Before trail cameras were a thing sometimes I would tape a small battery operated clock to a fence post or tree where the pad was and put a thin trip wire across the ground onto a ribbon around the battery. The pigs would come in, trip the line and the battery comes out so the clock stops. Now you have their time. I’d go there fifteen minutes or half an hour after that time, they would be out feeding and you were on. Of course trail cameras make this method obsolete these days. One thing I can’t stress enough is to learn to read your dogs and know their hunting capabilities. You can get a rough time on how long you have missed pigs by simply reading your dogs. If you read your dogs, you can also get a sense for if the pigs have been in yet or not. Teach your dogs to hunt from the box and this reduces the amount of time they are on the ground leaving their scent around. Smarter pigs will smell your dog’s scent and if they haven’t come out of hiding yet and your dog has left its scent everywhere he might turn around and go back or change his times. For example, you drive into a property to check a deady, but the pigs haven’t come in yet so you might want to check it again later that night. By letting your dog’s run around it, that could put the smarter boars off. Every hunter sees signs of a big boar but may never see him or catch him. These are the boars I’m talking about. They are far from dumb, in fact they are very smart animals. If you get to the area an hour after the pigs leave and you have a good hunting dog, he may track them down and catch one. Unless you disturb the mob, chances are they will still come back to feed were your dog left the paddock from. However, if you hit them were they are feeding and stir them up that may move the rest of the mob from that area or change their times. If you’re going to hit a mob where they are feeding do your recon first and hit them hard the first time, because the more times you hit them, the more likely they won’t come back, at least for a while.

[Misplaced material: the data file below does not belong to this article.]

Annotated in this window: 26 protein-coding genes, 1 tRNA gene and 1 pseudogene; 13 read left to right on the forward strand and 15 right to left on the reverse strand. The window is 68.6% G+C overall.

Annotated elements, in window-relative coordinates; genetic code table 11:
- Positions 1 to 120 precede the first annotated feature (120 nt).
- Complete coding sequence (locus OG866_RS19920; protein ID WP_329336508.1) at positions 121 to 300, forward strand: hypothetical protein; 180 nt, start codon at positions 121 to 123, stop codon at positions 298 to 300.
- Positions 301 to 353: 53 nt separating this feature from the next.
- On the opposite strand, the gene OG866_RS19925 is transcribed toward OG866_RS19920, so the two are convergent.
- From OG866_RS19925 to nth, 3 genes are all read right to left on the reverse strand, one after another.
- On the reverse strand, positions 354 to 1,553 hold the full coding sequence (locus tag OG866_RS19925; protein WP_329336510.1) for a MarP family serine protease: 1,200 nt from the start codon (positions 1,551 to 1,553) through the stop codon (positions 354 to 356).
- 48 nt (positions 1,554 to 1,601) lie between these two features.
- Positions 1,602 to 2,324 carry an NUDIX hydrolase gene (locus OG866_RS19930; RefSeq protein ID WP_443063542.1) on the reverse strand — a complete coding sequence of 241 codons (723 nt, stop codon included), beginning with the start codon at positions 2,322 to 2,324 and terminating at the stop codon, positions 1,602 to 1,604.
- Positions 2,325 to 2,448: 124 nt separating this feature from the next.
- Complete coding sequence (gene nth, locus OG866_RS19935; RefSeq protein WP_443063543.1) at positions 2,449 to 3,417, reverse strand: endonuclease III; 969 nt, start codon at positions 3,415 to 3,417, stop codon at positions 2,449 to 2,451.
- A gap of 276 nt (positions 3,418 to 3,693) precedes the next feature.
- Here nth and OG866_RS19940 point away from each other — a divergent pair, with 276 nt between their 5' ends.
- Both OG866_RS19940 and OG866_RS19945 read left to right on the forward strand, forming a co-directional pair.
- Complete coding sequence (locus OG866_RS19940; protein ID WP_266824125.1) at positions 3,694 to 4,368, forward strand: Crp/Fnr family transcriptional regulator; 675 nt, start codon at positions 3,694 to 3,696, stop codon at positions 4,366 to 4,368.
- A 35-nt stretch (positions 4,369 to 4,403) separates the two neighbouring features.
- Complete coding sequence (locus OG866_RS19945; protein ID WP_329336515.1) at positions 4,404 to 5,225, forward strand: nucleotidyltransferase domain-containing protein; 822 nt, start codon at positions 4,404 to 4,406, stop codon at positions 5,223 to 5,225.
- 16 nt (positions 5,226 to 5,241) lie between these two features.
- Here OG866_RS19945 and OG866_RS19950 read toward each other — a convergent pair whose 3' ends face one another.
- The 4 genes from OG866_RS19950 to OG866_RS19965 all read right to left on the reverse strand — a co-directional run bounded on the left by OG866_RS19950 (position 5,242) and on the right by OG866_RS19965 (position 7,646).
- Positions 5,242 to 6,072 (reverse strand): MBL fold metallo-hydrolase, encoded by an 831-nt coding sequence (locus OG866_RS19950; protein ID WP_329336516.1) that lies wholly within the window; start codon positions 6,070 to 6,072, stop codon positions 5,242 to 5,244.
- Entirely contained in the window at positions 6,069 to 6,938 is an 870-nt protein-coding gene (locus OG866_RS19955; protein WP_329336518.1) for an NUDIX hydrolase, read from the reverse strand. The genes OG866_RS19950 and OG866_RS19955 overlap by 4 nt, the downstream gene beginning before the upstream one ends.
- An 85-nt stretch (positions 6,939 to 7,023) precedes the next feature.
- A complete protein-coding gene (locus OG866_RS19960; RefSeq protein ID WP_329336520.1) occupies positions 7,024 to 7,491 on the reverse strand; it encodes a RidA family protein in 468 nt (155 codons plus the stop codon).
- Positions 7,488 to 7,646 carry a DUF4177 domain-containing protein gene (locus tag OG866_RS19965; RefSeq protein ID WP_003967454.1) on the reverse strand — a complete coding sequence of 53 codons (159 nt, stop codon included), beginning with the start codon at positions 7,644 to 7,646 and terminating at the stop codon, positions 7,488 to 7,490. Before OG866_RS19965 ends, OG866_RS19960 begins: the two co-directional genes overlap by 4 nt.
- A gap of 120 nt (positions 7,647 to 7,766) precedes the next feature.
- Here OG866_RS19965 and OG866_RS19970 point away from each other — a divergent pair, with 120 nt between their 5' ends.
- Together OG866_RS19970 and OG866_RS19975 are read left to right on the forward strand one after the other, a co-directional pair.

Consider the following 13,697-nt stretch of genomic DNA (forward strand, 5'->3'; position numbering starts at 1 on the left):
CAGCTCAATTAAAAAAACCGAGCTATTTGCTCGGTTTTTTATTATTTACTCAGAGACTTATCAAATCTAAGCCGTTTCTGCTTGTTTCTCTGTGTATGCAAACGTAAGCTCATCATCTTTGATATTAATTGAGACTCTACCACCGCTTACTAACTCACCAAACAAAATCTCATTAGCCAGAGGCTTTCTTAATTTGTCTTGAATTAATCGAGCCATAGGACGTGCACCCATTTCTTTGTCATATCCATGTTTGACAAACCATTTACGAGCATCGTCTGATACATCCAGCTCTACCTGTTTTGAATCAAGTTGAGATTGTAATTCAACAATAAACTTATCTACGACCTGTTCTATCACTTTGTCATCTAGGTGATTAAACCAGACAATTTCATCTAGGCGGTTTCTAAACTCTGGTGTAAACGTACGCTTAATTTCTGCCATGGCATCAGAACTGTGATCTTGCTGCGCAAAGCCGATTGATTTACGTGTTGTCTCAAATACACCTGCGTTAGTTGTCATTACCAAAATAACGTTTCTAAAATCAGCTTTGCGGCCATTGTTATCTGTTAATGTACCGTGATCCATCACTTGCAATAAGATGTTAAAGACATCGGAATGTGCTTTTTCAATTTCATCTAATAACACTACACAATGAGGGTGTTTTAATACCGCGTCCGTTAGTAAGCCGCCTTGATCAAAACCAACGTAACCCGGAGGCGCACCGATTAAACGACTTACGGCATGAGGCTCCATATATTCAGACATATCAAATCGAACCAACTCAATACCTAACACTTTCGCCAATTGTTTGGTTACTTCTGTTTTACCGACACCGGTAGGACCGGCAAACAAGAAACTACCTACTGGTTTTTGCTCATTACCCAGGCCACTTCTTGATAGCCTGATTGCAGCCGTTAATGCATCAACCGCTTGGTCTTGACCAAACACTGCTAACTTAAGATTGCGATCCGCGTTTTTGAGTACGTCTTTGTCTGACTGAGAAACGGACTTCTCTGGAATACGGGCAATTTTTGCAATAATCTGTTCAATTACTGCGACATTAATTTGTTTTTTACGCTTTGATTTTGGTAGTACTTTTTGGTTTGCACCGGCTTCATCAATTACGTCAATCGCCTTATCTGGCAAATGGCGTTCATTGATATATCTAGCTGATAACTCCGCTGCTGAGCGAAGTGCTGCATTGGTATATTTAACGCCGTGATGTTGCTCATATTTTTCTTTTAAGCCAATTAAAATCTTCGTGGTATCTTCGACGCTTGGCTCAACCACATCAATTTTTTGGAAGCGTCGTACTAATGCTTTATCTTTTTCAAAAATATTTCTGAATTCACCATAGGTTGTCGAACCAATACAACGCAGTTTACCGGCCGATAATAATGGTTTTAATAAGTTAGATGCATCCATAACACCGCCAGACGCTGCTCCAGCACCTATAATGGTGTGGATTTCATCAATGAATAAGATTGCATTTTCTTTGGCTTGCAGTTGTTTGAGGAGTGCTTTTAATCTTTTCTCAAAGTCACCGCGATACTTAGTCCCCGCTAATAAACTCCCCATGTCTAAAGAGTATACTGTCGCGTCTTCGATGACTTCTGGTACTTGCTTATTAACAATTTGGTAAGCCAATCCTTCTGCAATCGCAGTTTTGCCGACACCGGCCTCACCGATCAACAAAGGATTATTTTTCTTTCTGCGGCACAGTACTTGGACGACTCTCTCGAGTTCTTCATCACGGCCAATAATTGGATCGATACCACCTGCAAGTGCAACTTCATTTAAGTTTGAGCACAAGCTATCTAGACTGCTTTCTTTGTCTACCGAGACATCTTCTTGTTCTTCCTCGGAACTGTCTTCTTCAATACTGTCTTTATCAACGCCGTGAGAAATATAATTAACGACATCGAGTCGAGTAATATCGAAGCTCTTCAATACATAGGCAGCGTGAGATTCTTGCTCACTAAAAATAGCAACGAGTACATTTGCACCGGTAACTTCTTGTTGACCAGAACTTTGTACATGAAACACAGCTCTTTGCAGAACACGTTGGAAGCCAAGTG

If your dog’s hit and lose an educated boar on good feeding grounds he may not return, but most boars will return eventually if they haven’t been grabbed by a holding dog. Some may not return for days or weeks, especially if they were hit hard. However, if a bailer hits him and loses a good boar there is a fair chance he thinks it’s just a wild dog or dingo. He would have had them annoy him in the past, so he will likely come back and you will get another shot at him. Every dog is different, and learning to understand and read your dog is very important. Put up trail cameras to help track those hard to catch boars, this is especially handy if you don’t get much hunting time in. Learn your country, where waters are, where feed is, where they are traveling and so on. You need to think like a boar; if he has been in for a feed and gone already he may be heading for a drink now so you might go and check a dam you know pigs have been coming to… then BAM! You got him. It’s all about thinking while you’re hunting instead of driving around hoping for the best. Study the country, the tracks and so on. Timing is the most important thing when hunting boars, if you can’t get that right, you will be relying on luck. I hope these tips will help some hunters, you’re never too young or old to learn new things. I know I am learning every day no matter how many years I have been hunting, there are always new challenges. We will be doing more on this subject and others in future issues. We all need to do our part in teaching future generation hunters right from wrong and how to be humane and ethical and how to hunt safely. Until next time good luck, and hunt hard.